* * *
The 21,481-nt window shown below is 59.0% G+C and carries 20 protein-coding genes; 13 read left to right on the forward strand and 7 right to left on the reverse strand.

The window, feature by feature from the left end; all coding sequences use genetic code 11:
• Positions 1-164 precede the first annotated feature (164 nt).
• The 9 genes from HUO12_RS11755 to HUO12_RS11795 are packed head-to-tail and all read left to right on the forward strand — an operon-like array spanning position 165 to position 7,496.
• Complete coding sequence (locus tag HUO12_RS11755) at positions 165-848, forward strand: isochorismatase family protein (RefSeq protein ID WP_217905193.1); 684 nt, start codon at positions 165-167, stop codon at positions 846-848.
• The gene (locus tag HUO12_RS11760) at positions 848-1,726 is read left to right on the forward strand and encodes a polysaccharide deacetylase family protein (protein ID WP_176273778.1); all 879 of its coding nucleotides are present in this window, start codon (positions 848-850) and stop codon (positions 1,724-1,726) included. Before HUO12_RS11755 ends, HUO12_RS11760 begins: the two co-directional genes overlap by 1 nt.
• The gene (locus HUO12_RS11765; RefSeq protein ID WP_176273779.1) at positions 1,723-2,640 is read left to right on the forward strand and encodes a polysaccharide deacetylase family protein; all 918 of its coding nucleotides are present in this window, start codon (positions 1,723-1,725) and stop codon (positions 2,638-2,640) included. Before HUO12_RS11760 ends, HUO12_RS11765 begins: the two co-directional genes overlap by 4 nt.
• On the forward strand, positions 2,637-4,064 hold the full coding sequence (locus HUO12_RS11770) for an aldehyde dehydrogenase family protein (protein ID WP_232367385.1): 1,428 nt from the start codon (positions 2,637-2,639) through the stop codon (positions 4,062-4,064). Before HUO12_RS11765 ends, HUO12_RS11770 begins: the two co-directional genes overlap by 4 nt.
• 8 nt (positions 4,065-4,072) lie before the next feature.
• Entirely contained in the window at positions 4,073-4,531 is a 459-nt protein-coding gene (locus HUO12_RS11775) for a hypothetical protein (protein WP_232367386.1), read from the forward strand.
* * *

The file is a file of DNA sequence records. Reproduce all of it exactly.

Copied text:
The 21,481-nt window shown below is 59.0% G+C and carries 20 protein-coding genes; 13 read left to right on the forward strand and 7 right to left on the reverse strand.

The window, feature by feature from the left end; all coding sequences use genetic code 11:
• Positions 1-164 precede the first annotated feature (164 nt).
• The 9 genes from HUO12_RS11755 to HUO12_RS11795 are packed head-to-tail and all read left to right on the forward strand — an operon-like array spanning position 165 to position 7,496.
• Complete coding sequence (locus tag HUO12_RS11755) at positions 165-848, forward strand: isochorismatase family protein (RefSeq protein ID WP_217905193.1); 684 nt, start codon at positions 165-167, stop codon at positions 846-848.
• The gene (locus tag HUO12_RS11760) at positions 848-1,726 is read left to right on the forward strand and encodes a polysaccharide deacetylase family protein (protein ID WP_176273778.1); all 879 of its coding nucleotides are present in this window, start codon (positions 848-850) and stop codon (positions 1,724-1,726) included. Before HUO12_RS11755 ends, HUO12_RS11760 begins: the two co-directional genes overlap by 1 nt.
• The gene (locus HUO12_RS11765; RefSeq protein ID WP_176273779.1) at positions 1,723-2,640 is read left to right on the forward strand and encodes a polysaccharide deacetylase family protein; all 918 of its coding nucleotides are present in this window, start codon (positions 1,723-1,725) and stop codon (positions 2,638-2,640) included. Before HUO12_RS11760 ends, HUO12_RS11765 begins: the two co-directional genes overlap by 4 nt.
• On the forward strand, positions 2,637-4,064 hold the full coding sequence (locus HUO12_RS11770) for an aldehyde dehydrogenase family protein (protein ID WP_232367385.1): 1,428 nt from the start codon (positions 2,637-2,639) through the stop codon (positions 4,062-4,064). Before HUO12_RS11765 ends, HUO12_RS11770 begins: the two co-directional genes overlap by 4 nt.
• 8 nt (positions 4,065-4,072) lie before the next feature.
• Entirely contained in the window at positions 4,073-4,531 is a 459-nt protein-coding gene (locus HUO12_RS11775) for a hypothetical protein (protein WP_232367386.1), read from the forward strand.